Normally I speak to “adults,” but last week there were a bunch of “youth” in my audience.
I spoke with a Kiwanis club on Wednesday, and though there were certainly “adults” present, the local Key Club showed up as well, and stuck around for the whole session (which I’m told is rare). That day we had a crowd that ranged in age from 14 to 94… literally. Then, on Friday, I did two sessions for the Circle of Change Leadership Conference, designed for student leaders who are in college.
What grand enlightenment did I glean from these strange new experiences, you ask?
I learned that I am a curmudgeonly old man.
OK, that’s not exactly true. But by the end of my last talk on Friday night on The Future Of Work, I looked into the sea of eager faces, full of hope and desire and promise… and I found myself telling them the truth.
I told them the world doesn’t care about them getting to work in their strengths.
I told them most business cultures are too screwed up to absorb their great new ideas.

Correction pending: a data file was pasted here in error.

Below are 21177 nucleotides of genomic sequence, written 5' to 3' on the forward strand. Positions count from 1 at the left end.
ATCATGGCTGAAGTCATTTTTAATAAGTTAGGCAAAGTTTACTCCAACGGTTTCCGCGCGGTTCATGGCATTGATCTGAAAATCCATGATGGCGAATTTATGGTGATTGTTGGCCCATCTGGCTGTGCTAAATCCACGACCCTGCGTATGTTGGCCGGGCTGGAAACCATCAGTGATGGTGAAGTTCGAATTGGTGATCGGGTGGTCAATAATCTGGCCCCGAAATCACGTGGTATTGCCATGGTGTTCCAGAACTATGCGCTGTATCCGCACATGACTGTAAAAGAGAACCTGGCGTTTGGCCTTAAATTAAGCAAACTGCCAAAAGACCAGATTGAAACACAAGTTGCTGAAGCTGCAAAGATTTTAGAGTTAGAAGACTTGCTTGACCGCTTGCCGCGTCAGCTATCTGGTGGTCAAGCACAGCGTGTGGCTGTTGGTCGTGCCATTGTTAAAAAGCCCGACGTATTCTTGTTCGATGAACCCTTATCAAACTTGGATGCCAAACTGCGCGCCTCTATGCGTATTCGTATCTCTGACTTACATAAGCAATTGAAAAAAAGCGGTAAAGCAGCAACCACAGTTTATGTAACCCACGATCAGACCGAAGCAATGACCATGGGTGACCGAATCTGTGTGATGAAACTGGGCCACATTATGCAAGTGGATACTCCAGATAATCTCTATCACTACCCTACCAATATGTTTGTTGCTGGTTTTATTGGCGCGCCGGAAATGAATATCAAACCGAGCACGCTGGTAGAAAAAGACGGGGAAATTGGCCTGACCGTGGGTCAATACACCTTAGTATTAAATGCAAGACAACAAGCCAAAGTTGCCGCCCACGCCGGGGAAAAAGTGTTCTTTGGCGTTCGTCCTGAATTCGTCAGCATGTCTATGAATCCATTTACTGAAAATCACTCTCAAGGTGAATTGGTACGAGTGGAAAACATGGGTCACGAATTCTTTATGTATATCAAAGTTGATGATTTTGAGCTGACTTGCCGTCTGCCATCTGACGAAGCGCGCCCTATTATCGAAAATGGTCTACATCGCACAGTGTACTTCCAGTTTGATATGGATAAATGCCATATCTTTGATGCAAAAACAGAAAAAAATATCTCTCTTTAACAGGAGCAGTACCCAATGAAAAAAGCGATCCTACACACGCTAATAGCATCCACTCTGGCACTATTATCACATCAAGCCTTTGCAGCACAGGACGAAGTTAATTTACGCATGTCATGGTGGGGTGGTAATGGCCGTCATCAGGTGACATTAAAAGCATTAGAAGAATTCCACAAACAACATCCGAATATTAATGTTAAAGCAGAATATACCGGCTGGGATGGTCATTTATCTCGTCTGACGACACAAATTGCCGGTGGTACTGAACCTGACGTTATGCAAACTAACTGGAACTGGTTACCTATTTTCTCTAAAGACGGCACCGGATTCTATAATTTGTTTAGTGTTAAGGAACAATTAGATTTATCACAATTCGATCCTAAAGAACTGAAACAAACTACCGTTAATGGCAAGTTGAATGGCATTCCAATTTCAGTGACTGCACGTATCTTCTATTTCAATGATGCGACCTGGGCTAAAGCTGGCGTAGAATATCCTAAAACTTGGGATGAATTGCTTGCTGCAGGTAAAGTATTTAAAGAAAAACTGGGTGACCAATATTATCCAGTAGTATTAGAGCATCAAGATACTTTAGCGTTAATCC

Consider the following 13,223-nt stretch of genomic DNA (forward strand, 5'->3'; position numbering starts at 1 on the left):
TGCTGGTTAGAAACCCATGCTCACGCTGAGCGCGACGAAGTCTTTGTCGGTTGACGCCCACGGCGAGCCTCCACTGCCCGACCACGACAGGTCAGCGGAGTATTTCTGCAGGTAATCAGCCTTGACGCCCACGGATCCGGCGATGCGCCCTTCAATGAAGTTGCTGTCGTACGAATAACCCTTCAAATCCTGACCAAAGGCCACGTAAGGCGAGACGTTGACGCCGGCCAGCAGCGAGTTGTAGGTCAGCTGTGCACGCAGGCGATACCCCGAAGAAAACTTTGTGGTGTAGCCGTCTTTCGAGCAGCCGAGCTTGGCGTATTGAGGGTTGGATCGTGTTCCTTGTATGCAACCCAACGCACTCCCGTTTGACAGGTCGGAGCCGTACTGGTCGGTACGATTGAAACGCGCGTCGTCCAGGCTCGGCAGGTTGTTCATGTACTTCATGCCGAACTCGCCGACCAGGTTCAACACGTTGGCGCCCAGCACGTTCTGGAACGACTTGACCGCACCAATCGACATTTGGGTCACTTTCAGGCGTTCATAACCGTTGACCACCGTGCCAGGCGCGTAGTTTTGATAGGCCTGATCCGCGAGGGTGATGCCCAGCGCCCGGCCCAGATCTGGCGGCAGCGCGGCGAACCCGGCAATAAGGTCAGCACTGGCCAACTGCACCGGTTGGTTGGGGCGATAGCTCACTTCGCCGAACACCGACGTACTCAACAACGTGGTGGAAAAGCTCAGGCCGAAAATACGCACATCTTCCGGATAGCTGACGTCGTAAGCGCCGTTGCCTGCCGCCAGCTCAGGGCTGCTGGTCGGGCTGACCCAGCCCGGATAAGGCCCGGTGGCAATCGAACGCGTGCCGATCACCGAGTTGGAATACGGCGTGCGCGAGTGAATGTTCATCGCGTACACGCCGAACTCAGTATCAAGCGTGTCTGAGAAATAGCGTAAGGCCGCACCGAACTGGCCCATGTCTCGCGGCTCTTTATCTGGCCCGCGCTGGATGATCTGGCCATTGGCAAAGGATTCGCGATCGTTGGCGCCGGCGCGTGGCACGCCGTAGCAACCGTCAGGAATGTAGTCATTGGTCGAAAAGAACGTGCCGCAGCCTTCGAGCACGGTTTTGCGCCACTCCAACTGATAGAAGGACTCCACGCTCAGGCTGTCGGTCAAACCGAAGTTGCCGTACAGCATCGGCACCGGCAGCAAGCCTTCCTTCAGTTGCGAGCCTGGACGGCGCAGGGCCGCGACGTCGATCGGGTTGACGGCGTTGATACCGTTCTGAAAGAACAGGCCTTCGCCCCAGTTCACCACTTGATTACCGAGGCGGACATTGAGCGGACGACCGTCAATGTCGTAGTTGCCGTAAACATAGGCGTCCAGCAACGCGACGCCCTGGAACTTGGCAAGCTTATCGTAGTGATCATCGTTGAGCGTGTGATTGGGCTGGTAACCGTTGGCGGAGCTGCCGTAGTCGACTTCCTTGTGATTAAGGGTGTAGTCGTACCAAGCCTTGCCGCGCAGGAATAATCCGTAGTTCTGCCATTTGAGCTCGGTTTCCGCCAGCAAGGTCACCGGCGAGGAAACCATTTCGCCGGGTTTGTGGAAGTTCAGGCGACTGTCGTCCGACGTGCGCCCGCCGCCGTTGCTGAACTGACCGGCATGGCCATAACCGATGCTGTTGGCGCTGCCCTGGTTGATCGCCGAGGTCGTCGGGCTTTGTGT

I told them many managers they will have will focus on the wrong things.
To be fair, I also told them that I still believe we can change the world. “But,” I said, “If we’re going to get ‘there,’ we need to get through what’s ‘here’ first.”
That’s the funny thing about changing the world — we can’t really change anything until we know how it is now.
And how it is now ain’t so great.
So at the end of my talks to these promising young leaders, I realized that if we’re going to treat ourselves to this heaping helping of reality, the most important advice I could give was:
PROTECT YOUR HOPE.
Find a way to guard it.
Find a way to keep your optimism.
Find a way to keep the fire behind your eyes.
It won’t be easy, but if you’re going to make it through the harsh reality and arrive on the far shore with enough resilience to still want to change things, it will be essential.
When I woke up this morning, I realized this isn’t just good advice for students.
I think it’s good for us all.
"The Technology Of Management Is An Insult To Your Intelligence" on HuffPost by Josh Allan Dykstra on January 21st, 2017
You Cannot Legislate The Poor Into Freedom by Josh Allan Dykstra on September 21st, 2009
The Death Of Competitive Advantage by Josh Allan Dykstra on September 2nd, 2012